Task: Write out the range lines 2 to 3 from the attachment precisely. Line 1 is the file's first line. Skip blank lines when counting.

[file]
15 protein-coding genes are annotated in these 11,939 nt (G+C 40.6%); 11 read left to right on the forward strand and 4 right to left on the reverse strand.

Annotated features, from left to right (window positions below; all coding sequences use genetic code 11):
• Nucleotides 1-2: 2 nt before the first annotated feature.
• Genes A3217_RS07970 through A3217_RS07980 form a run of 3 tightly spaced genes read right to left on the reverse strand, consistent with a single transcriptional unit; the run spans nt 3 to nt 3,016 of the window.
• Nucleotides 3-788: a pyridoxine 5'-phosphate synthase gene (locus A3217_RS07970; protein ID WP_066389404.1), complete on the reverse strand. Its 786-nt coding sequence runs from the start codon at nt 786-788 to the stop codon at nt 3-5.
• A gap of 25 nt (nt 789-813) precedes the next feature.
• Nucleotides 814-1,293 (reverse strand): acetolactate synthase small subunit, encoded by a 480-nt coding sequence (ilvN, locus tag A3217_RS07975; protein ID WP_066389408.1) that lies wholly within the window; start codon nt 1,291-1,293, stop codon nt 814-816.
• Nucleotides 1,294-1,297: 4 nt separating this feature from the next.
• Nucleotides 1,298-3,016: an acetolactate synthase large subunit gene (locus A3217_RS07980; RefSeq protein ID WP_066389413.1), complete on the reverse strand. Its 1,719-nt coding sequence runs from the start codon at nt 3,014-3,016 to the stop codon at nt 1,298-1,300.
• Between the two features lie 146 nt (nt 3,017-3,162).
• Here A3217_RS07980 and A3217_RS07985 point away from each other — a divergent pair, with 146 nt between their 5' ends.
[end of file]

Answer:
Annotated features, from left to right (window positions below; all coding sequences use genetic code 11):
• Nucleotides 1-2: 2 nt before the first annotated feature.